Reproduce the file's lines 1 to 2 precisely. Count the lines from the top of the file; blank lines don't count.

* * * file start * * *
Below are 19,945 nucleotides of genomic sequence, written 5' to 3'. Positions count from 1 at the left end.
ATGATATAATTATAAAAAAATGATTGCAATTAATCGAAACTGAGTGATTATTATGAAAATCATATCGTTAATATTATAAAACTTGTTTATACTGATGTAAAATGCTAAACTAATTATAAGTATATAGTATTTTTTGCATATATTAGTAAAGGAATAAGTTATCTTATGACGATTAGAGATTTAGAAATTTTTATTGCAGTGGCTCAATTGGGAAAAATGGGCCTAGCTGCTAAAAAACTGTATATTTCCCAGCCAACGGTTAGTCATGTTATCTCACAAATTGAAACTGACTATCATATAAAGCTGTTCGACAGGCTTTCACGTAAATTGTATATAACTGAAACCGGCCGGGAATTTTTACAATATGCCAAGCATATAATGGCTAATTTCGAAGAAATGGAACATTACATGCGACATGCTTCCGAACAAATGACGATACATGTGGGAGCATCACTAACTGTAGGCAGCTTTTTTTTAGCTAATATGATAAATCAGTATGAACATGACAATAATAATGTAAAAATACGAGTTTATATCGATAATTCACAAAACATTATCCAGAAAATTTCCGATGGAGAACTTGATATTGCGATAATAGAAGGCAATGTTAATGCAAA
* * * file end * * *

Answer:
Below are 19,945 nucleotides of genomic sequence, written 5' to 3'. Positions count from 1 at the left end.
ATGATATAATTATAAAAAAATGATTGCAATTAATCGAAACTGAGTGATTATTATGAAAATCATATCGTTAATATTATAAAACTTGTTTATACTGATGTAAAATGCTAAACTAATTATAAGTATATAGTATTTTTTGCATATATTAGTAAAGGAATAAGTTATCTTATGACGATTAGAGATTTAGAAATTTTTATTGCAGTGGCTCAATTGGGAAAAATGGGCCTAGCTGCTAAAAAACTGTATATTTCCCAGCCAACGGTTAGTCATGTTATCTCACAAATTGAAACTGACTATCATATAAAGCTGTTCGACAGGCTTTCACGTAAATTGTATATAACTGAAACCGGCCGGGAATTTTTACAATATGCCAAGCATATAATGGCTAATTTCGAAGAAATGGAACATTACATGCGACATGCTTCCGAACAAATGACGATACATGTGGGAGCATCACTAACTGTAGGCAGCTTTTTTTTAGCTAATATGATAAATCAGTATGAACATGACAATAATAATGTAAAAATACGAGTTTATATCGATAATTCACAAAACATTATCCAGAAAATTTCCGATGGAGAACTTGATATTGCGATAATAGAAGGCAATGTTAATGCAAA